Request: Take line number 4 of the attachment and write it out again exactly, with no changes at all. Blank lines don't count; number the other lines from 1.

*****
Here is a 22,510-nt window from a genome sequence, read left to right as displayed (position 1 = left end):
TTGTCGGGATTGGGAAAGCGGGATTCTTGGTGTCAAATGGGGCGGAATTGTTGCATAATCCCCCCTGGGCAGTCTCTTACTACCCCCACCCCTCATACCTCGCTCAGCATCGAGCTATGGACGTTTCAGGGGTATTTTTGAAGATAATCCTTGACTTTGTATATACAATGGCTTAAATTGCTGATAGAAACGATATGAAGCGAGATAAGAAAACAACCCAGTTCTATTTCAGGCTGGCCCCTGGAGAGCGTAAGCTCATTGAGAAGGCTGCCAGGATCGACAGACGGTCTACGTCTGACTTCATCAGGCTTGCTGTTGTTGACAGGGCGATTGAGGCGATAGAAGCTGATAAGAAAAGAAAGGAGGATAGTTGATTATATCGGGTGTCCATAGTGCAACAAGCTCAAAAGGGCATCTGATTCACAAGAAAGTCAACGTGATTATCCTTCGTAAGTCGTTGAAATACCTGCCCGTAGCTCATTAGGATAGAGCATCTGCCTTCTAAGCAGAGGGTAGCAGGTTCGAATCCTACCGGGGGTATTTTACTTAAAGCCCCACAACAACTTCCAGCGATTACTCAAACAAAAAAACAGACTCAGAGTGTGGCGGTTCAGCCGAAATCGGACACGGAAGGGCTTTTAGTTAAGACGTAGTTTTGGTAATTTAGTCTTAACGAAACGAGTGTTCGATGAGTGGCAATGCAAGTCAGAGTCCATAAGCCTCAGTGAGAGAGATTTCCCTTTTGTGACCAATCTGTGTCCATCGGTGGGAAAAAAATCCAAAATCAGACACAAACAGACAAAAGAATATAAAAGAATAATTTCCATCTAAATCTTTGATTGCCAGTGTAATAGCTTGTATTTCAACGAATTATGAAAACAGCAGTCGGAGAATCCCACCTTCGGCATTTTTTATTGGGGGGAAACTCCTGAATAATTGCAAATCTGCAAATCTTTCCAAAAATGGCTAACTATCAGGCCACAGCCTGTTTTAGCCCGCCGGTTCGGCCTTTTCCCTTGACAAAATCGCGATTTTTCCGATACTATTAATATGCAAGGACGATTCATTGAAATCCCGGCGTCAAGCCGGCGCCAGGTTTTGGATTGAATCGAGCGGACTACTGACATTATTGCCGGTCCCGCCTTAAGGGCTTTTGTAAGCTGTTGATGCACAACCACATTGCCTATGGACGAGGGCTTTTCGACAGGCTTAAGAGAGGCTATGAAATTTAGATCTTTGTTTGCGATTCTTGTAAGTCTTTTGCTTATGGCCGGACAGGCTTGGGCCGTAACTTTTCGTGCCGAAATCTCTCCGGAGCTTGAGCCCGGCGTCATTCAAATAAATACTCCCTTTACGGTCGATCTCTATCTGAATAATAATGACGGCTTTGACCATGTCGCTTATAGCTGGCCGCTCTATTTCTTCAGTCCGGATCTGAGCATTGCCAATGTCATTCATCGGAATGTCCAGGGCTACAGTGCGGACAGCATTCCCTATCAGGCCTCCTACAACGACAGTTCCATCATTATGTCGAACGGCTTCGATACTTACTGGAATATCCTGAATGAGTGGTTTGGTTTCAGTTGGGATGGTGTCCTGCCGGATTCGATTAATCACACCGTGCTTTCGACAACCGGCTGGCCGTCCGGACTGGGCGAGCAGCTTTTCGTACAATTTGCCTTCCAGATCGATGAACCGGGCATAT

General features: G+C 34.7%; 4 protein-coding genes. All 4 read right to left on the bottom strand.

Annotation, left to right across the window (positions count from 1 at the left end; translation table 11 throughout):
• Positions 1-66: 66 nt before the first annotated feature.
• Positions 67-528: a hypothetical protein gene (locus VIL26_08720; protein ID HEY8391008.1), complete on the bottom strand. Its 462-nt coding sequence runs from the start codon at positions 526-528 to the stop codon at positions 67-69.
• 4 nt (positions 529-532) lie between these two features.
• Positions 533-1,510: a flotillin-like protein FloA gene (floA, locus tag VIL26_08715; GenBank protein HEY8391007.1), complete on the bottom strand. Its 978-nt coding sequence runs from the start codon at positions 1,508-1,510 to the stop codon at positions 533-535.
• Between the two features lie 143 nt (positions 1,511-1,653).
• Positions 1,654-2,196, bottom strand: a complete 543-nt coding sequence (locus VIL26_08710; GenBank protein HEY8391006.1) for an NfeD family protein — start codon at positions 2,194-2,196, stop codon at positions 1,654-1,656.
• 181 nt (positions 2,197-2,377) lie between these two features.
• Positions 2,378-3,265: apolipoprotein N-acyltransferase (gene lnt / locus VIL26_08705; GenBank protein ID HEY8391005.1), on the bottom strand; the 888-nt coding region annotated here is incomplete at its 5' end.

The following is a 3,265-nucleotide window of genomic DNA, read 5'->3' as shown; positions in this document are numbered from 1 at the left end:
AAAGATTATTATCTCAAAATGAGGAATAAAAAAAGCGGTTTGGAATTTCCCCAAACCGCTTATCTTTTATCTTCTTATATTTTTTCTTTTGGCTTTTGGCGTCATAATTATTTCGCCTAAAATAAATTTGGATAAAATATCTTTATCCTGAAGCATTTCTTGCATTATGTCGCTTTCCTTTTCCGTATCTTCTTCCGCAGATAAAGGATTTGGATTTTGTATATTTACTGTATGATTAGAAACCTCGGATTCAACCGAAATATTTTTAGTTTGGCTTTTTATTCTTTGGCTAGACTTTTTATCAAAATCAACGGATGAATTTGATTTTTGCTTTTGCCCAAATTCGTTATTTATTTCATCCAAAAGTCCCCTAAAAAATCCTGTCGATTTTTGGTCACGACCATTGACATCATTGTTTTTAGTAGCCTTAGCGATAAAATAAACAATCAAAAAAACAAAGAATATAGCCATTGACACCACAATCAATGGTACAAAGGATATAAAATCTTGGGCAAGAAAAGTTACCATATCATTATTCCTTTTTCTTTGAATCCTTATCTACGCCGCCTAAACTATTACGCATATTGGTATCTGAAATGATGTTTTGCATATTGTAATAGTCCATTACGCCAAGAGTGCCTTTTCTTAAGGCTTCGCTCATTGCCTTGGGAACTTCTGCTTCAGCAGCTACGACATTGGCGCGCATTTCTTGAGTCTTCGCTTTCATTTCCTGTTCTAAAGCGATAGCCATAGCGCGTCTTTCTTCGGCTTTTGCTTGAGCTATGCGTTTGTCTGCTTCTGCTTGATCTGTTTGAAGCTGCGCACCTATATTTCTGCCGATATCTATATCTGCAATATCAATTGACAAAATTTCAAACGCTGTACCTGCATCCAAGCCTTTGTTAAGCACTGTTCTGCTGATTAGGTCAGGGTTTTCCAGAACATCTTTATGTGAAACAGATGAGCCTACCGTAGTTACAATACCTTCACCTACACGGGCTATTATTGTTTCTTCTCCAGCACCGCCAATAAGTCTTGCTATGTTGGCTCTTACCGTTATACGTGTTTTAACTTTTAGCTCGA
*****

Annotation, left to right across the window (positions count from 1 at the left end; translation table 11 throughout):